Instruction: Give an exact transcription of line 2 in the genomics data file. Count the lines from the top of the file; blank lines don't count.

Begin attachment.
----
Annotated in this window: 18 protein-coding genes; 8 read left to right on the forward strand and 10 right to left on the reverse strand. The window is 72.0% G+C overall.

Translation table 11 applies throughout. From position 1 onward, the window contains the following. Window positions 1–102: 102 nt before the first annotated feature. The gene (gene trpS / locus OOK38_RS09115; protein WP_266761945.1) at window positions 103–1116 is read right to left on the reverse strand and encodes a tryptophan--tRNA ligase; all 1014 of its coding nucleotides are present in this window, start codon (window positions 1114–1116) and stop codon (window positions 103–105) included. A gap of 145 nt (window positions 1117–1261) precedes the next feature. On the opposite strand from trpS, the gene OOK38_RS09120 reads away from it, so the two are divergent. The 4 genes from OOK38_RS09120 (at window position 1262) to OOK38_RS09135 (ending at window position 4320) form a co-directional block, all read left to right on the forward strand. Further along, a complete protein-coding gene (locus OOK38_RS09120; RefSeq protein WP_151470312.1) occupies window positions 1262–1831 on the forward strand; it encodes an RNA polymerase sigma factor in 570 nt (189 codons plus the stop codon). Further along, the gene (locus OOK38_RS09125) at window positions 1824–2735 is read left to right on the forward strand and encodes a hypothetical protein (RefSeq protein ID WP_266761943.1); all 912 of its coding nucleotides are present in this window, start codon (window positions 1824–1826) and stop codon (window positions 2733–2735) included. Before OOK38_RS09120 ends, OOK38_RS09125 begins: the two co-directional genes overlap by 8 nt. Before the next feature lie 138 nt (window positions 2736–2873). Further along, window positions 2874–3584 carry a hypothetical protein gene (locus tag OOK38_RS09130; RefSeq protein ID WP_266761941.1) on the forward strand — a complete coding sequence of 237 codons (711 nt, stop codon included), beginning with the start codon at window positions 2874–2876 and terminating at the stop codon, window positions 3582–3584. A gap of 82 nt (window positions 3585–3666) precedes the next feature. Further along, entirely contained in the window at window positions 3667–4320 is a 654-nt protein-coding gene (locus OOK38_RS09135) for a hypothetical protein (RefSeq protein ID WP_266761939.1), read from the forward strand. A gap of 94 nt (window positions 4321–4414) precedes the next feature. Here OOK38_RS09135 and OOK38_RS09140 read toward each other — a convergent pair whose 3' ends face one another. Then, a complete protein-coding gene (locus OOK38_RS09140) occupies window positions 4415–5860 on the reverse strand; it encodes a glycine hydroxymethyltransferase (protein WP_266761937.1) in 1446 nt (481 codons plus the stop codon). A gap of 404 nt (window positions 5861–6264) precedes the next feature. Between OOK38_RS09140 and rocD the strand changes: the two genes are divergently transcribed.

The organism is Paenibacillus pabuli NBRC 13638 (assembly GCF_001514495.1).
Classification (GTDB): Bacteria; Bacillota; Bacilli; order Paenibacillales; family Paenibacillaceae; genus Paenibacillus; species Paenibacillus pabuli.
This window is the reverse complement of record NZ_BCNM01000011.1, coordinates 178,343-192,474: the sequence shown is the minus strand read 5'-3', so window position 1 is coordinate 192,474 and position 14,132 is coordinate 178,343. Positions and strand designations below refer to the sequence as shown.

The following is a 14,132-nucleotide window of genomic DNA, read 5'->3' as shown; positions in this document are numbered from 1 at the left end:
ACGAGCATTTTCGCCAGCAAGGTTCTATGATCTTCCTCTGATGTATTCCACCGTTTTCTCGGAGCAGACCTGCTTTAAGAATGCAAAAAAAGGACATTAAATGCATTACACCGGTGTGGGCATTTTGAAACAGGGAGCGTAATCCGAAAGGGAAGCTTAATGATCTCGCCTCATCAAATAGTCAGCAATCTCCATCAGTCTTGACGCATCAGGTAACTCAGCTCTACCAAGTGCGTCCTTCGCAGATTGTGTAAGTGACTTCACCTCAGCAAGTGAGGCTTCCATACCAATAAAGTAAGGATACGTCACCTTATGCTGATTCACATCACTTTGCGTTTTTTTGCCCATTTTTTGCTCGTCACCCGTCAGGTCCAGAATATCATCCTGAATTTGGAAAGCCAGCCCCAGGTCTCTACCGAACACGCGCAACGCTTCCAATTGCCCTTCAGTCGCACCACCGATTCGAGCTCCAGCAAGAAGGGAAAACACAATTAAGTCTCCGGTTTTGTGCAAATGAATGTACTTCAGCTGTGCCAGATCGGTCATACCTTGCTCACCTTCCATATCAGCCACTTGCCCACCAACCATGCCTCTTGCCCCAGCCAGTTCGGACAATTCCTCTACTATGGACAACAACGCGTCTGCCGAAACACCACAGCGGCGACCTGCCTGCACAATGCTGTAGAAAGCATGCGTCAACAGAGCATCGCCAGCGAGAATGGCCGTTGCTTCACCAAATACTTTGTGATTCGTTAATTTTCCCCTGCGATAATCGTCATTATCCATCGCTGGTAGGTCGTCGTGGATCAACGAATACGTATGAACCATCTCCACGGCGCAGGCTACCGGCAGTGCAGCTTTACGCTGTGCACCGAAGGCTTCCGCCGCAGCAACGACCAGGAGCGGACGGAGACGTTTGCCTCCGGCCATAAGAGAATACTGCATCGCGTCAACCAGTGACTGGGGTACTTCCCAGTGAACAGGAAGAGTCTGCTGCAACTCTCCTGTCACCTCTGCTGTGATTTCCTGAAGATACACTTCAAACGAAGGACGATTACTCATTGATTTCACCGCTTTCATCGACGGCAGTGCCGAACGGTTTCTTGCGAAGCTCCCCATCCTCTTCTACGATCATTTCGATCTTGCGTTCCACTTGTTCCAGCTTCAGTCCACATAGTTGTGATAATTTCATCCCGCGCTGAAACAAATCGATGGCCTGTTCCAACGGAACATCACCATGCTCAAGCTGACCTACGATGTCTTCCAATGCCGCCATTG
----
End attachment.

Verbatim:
Translation table 11 applies throughout. From position 1 onward, the window contains the following. Window positions 1–102: 102 nt before the first annotated feature. The gene (gene trpS / locus OOK38_RS09115; protein WP_266761945.1) at window positions 103–1116 is read right to left on the reverse strand and encodes a tryptophan--tRNA ligase; all 1014 of its coding nucleotides are present in this window, start codon (window positions 1114–1116) and stop codon (window positions 103–105) included. A gap of 145 nt (window positions 1117–1261) precedes the next feature. On the opposite strand from trpS, the gene OOK38_RS09120 reads away from it, so the two are divergent. The 4 genes from OOK38_RS09120 (at window position 1262) to OOK38_RS09135 (ending at window position 4320) form a co-directional block, all read left to right on the forward strand. Further along, a complete protein-coding gene (locus OOK38_RS09120; RefSeq protein WP_151470312.1) occupies window positions 1262–1831 on the forward strand; it encodes an RNA polymerase sigma factor in 570 nt (189 codons plus the stop codon). Further along, the gene (locus OOK38_RS09125) at window positions 1824–2735 is read left to right on the forward strand and encodes a hypothetical protein (RefSeq protein ID WP_266761943.1); all 912 of its coding nucleotides are present in this window, start codon (window positions 1824–1826) and stop codon (window positions 2733–2735) included. Before OOK38_RS09120 ends, OOK38_RS09125 begins: the two co-directional genes overlap by 8 nt. Before the next feature lie 138 nt (window positions 2736–2873). Further along, window positions 2874–3584 carry a hypothetical protein gene (locus tag OOK38_RS09130; RefSeq protein ID WP_266761941.1) on the forward strand — a complete coding sequence of 237 codons (711 nt, stop codon included), beginning with the start codon at window positions 2874–2876 and terminating at the stop codon, window positions 3582–3584. A gap of 82 nt (window positions 3585–3666) precedes the next feature. Further along, entirely contained in the window at window positions 3667–4320 is a 654-nt protein-coding gene (locus OOK38_RS09135) for a hypothetical protein (RefSeq protein ID WP_266761939.1), read from the forward strand. A gap of 94 nt (window positions 4321–4414) precedes the next feature. Here OOK38_RS09135 and OOK38_RS09140 read toward each other — a convergent pair whose 3' ends face one another. Then, a complete protein-coding gene (locus OOK38_RS09140) occupies window positions 4415–5860 on the reverse strand; it encodes a glycine hydroxymethyltransferase (protein WP_266761937.1) in 1446 nt (481 codons plus the stop codon). A gap of 404 nt (window positions 5861–6264) precedes the next feature. Between OOK38_RS09140 and rocD the strand changes: the two genes are divergently transcribed.